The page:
2.   Life precious and life, in this world, certainly  limited...all know intellectually time in this world limited, but have difficulty accepting that fact emotionally...know only have short time in this world, but tend live as if have forever...

3.   Sobering thought that at end each day have one less day live that had 24 hours before...true for people of all ages...no guarantees about length life in this world...because of that should approach each day as if last and live best we can according to God's plan for us...

 

1.   Basically what Peter says last part v.7...there told to "be of sound judgment and sober spirit for purpose of prayer"...like way NEB translates...says, "so you must lead an ordered and sober life, given to prayer.."

·         The word translated "sound judgement" (NASB) and "ordered" (NEB) is sophronein, which means live life in proper perspective...to have right priorities...

·         The word translated “sober spirit” (NASB) and “sober life” (NEB) is nespsate, which means self-controlled…

2.      Other words, saying to manage your life well means determining those things really important and focusing on them...

 

Be characterized by genuine love for others


1.   While life is the greatest gift we've received, love is the greatest gift we have to give...in this passage Peter places special emphasis on our being characterized by love...notice how v.8 begins..."above  all"...look vv.8‑9 ‑ "Above all, keep fervent in your love for one another, because love covers a multitude of sins.  Be hospitable to one another without complaint."...

2.   If look carefully will notice these verses tell us several things about the way we are to love...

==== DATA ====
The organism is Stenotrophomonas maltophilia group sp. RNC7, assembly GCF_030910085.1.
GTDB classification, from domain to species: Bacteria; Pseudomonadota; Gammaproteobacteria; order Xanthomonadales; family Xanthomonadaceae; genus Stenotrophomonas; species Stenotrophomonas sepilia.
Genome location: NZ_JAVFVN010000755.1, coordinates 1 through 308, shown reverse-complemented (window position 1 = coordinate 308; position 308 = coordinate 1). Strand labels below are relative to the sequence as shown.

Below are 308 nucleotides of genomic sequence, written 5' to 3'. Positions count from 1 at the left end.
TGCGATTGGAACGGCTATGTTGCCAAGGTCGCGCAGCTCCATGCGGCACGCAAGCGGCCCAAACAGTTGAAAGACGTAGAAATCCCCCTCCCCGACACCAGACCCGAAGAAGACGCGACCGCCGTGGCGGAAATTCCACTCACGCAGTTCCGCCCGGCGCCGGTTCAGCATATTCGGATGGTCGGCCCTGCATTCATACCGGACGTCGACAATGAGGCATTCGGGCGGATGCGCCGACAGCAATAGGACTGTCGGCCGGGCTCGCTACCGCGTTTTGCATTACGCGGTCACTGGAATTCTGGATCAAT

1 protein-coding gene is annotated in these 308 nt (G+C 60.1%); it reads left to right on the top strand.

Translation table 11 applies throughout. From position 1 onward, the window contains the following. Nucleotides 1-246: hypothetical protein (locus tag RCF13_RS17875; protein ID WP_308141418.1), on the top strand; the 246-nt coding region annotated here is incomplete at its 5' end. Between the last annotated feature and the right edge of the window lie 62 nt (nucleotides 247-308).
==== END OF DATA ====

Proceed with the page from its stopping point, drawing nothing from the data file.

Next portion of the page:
--We are to love fervently - Word translated "fervent" means sincere, earnest, and consistent...doesn't waver...never fails...always willing sacrifice for sake of one being loved...kind love that never dies...loving with every fiber of our beings...word was used to describe an athlete in a race stretching toward the finish line...there should be an energy, an enthusiasm about our love which is apparent to those who come into contact with us....

 

--We are to love graciously - Notice v.8 says "...love covers a multitude of sins"...that is, love is ready forgive time and time again...if really love someone, easy have forgiving spirit toward that person...not that love is blind to faults and shortcomings...but genuine love accepts people as they are, faults and all...how God loves us and how we're to love each other... There are several theories concerning this phrase: (1) it is an OT quote from Prov. 10:12 (from the MT not the LXX) where love does not remember wrongs done to it; (2) it is related to James 5:20 where love helps another believer reverse the spiritual consequences of back sliding; (3) it is related to Matt. 6:14–15 and Mark 11:25 where our forgiveness of others is an evidence of our being forgiven (i.e. Origen and Tertullian); or (4) it relates to the ability of love not to see the obvious weaknesses of fellow Christians under persecution (cf. I Cor. 13:7).[1]